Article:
Abundance of start-up funding in the UK but not necessarily for YOU

9 July 2015

Before I ventured out to launch my start-up, every morning when reading about start-ups raising 1, 2 or 10 million pounds, I was positive that there was abundance of liquidity in the market. Further, with equity, bonds, property markets at a high, and with significant tax incentives such as SEIS and EIS, there HAS to be more money chasing start-ups. However, the reality is quite different.

Let me start by saying that I’m lucky enough to have investors supporting us at CityFALCON. Also, this article is based on my limited experience of communication with investors, entrepreneurs and service providers for the last 18 months. Moreover, there are always exceptions :)

Let’s accept it - most investors are risk averse and look for factors that may reduce their risks. This is more so in the UK. Otherwise, why do you think the Government had to come up with so many tax benefits to encourage angel investors to invest in start-ups?!

This article is written for people, who are looking to quit their cushy jobs to venture on their own, to make them aware of harsh realities they may encounter when running a start-up in the UK.

So below is my hypothesis of when you can get early-stage funding relatively easily:

Serial entrepreneur

Any person who has already exited a company shouldn’t have any issues raising money for his next start-up. If you are in the US and even if you have “failed” with your start-up, you may still be given preference over a first-time entrepreneur.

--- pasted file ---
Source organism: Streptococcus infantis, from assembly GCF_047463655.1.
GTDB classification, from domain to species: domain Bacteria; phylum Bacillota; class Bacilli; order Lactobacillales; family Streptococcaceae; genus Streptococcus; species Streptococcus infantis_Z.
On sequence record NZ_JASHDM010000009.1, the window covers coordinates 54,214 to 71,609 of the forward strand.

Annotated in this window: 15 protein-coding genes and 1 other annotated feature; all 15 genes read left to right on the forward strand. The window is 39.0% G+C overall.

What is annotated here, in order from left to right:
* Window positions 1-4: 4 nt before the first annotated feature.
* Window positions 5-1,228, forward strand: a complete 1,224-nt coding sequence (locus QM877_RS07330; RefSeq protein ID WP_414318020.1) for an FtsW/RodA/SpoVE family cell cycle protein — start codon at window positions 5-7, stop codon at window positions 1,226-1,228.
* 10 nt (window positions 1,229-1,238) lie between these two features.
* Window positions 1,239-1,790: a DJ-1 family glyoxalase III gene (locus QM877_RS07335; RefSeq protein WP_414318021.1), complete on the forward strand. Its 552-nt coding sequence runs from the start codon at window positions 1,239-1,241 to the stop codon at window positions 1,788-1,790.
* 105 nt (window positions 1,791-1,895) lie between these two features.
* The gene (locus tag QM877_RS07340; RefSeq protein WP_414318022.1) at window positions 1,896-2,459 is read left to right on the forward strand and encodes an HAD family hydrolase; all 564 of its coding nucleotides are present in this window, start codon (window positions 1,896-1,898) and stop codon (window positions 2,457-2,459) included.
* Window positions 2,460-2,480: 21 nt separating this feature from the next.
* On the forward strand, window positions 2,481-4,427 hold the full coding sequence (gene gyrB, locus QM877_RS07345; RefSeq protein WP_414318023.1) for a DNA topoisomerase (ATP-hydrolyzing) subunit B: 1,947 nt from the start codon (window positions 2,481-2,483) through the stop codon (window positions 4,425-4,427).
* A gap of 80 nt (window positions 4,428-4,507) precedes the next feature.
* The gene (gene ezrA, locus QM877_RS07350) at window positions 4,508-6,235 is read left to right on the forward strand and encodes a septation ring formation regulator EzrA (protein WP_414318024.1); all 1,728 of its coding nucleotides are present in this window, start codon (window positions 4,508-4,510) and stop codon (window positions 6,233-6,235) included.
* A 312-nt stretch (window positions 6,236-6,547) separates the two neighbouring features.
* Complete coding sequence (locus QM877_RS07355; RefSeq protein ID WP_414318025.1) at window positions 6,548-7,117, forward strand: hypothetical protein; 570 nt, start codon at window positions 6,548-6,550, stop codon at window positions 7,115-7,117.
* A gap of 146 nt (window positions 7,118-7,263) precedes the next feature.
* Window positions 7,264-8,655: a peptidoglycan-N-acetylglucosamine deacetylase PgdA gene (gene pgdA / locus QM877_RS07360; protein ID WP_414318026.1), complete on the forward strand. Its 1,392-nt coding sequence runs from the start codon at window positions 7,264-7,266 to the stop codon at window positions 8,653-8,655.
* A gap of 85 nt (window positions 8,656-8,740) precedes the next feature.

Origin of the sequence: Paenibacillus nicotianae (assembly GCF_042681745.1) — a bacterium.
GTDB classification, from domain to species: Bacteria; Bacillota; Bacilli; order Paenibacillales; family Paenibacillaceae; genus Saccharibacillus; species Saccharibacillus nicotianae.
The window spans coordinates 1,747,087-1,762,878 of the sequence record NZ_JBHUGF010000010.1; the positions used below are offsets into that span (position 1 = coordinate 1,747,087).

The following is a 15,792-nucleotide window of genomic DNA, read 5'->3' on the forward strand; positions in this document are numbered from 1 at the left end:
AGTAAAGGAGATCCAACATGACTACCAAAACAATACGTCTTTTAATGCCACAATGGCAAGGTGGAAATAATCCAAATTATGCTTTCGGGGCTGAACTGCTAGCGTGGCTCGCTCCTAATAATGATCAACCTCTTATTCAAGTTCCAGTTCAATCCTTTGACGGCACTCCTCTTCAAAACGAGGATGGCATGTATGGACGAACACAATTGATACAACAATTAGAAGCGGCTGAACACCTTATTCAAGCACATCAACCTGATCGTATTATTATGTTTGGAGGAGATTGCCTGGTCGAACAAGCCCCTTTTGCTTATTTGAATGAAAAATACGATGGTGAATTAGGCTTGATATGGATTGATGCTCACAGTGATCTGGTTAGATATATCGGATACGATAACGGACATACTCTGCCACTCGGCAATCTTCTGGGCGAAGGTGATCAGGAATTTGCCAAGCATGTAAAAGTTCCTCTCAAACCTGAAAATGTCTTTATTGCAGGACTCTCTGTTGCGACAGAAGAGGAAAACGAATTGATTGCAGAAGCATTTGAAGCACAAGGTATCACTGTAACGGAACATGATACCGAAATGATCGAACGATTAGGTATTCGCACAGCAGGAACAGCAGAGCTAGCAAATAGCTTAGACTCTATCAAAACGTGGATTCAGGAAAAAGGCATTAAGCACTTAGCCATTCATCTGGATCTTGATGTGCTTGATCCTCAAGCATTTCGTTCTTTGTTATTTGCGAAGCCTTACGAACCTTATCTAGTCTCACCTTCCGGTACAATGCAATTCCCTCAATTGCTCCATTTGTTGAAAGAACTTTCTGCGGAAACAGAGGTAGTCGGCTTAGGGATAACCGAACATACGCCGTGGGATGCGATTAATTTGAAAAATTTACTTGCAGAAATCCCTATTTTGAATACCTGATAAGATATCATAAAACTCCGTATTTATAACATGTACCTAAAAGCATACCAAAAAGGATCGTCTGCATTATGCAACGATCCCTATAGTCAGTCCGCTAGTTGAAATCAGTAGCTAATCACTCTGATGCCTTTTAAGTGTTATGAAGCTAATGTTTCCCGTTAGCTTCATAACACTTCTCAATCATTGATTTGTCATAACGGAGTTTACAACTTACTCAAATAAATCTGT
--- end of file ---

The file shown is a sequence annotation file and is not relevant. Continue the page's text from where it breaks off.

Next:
Tons of industry experience and contacts

If you have worked for 20 years in an industry and built relationships and industry expertise, raising money may not be that difficult.

Product that has gained early traction or received awards

If you’ve built the next flappy bird that has been downloaded millions of times and even generated tons of cash, you won't have any issues.


Why innovate when you can just copy?! You'd be amazed at how investors are ready to pour tons of money into copycats.  This is mainly when the idea is proven, and the market opportunity is large.  

A millionaire / billionaire backer

If you caught the eye of a super angel, you have nothing to worry about.

Current Buzz e.g. Blockchain

It's a good time to work on an idea relating to blockchain. It reminds me of those times when any company that had ‘technology’ in their name in 1999 would get funding or when everyone was focused on social media in the late 2000s.

If you don’t fall into any of the categories above, if you are a young entrepreneur with few contacts, or you are moving industries, then raising funds is not going to be easy for you at early stages. I’ve seen several entrepreneurs with good ideas and prototypes, failing to raise funding. Furthermore, even if you get funded, it might not be on your terms, and you might have to dilute your stake significantly. Also, even if you manage to raise seed funding using SEIS, the next question is how will you raise money to scale the business up? (another blog post on this coming soon). Remember, media in the UK focuses on successful raises, and you’re unlikely to hear about the companies that failed to get any funding.

Having said that, the government, investors and several organisations have realised this problem, and I hope that things will improve as the start-up ecosystem in the UK evolves.

Good luck, and I look forward to hearing the views of other stakeholders.